Null and void
The divorce bill passed the House without any meaningful debate. Speaker Pantaleon Alvarez, who has openly boasted of keeping a mistress in the House, threatened to punish members who would oppose it, even without declaring that many congressmen with extramarital relations, like himself, needed it. He seemed convinced that with a divorce law, he could prevent his estranged wife from contesting his congressional seat in 2019 using his family name, “Alvarez.” He and his gang obviously forgot that the Constitution regards marriage as “the foundation of the family,” and an “inviolable social institution,” which shall be protected by the State, as Archbishop Gilbert Garcera of Lipa, chairman of the Episcopal Commission on Family and Life, pointed out in his statement.

This makes any divorce bill void ab initio. Were the Senate to follow the action of the House, the resulting legislation would not be law, but “violence,” according to St. Thomas. The fact that Alvarez and company railroaded the bill for their own carnal “interests” violates the cardinal rule that no one shall propose any legislation for their own personal benefit. This makes the bill doubly void ab initio. But it appears there is an even more execrable reason for their pushing the divorce bill, namely to kick the Catholic Church in the face for exercising her teaching authority on faith and morals, which they want to expropriate for the State.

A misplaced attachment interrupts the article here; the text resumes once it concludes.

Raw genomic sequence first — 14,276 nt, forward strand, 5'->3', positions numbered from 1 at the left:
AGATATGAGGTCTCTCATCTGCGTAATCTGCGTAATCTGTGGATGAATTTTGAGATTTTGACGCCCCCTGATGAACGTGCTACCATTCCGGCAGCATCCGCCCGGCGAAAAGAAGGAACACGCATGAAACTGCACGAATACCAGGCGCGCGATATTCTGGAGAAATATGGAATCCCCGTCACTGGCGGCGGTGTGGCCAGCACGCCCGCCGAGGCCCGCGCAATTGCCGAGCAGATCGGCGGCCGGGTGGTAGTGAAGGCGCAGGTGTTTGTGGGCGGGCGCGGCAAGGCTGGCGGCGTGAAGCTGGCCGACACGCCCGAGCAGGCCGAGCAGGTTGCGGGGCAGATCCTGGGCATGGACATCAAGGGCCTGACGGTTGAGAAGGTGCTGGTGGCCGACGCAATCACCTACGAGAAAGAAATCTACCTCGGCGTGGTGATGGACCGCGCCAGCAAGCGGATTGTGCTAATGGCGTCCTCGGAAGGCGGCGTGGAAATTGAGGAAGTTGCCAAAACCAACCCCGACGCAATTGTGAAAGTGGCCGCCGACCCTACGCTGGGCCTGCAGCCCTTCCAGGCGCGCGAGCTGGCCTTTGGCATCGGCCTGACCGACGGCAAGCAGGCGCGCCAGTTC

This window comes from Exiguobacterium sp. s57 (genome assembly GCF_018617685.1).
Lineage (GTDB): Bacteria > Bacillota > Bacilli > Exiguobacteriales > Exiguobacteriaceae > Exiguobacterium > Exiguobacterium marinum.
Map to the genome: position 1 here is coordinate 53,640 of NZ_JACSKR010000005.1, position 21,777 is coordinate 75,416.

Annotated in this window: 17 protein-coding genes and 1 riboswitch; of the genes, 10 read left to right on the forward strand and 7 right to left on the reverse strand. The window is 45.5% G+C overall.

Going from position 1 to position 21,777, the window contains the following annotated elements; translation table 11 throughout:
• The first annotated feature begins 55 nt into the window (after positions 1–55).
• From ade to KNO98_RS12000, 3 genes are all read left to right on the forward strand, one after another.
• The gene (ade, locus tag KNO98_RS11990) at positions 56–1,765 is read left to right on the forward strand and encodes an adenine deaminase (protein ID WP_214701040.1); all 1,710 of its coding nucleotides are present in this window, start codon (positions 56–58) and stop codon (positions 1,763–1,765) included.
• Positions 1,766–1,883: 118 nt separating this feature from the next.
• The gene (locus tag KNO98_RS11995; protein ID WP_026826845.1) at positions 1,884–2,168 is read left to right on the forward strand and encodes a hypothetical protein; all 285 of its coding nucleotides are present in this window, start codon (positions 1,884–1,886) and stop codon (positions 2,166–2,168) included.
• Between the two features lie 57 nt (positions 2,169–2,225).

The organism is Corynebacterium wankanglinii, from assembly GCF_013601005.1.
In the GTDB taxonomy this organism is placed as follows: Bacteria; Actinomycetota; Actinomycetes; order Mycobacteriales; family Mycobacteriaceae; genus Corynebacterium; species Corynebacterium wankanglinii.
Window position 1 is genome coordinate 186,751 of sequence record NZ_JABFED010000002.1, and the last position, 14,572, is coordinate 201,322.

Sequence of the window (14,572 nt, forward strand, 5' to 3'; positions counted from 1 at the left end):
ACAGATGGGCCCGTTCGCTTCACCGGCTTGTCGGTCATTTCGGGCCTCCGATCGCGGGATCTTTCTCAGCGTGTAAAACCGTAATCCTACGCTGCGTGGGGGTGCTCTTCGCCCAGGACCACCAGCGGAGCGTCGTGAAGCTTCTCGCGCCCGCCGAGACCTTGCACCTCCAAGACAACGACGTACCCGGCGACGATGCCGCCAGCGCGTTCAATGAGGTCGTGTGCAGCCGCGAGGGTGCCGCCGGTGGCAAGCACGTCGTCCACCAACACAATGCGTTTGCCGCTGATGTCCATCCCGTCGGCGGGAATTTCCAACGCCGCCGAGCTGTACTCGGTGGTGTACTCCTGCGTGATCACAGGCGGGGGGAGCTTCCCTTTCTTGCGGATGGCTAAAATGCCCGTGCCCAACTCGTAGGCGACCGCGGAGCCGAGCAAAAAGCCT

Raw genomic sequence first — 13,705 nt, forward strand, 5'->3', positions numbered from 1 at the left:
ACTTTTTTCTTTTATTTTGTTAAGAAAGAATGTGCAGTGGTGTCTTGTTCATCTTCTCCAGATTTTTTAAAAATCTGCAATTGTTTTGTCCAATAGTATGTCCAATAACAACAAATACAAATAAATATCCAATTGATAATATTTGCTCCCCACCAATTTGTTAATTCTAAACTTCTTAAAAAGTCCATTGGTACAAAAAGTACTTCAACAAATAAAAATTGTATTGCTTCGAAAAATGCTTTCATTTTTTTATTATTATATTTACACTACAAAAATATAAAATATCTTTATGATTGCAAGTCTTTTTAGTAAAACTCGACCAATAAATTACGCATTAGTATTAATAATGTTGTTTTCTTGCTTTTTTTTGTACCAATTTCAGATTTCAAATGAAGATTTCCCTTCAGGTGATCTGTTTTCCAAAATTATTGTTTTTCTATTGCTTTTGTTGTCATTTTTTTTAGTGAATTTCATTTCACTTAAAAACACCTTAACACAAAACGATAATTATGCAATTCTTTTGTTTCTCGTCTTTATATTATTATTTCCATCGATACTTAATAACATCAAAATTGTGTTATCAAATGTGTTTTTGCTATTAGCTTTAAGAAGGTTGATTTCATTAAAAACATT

In a statement of unsurpassed crassness and vulgarity, Alvarez has been quoted as saying—I hope mistakenly—why should anyone oppose divorce when Jesus, whom the Bible quotes as saying what God has joined together, no man must separate, “was not even born in the Philippines?” That such a philistine should sit as Speaker of the House is the gravest insult and injury President Rodrigo Duterte could ever have inflicted upon our people, through his servile and sycophantic Congress.

The Church attacked
Still this pales in comparison to the suggestion that the Church adjust her matrimonial laws to the fads and fashions of the modern world to make herself “relevant.” The attack is no longer simply on marriage, but on Christianity and the Church. This deserves a timely response.

Christianity is not simply a set of religious precepts and moral principles which we can debate; it is living like Christ and in Christ. In The Christian Idea of Man, Josef Pieper says, “the Christian ought to be ‘another Christ’,” and “to be perfect like the father of Jesus Christ.” This is the kind of Christian the Church will need, not to adapt to the modern world, but to provide the standards for the modern world.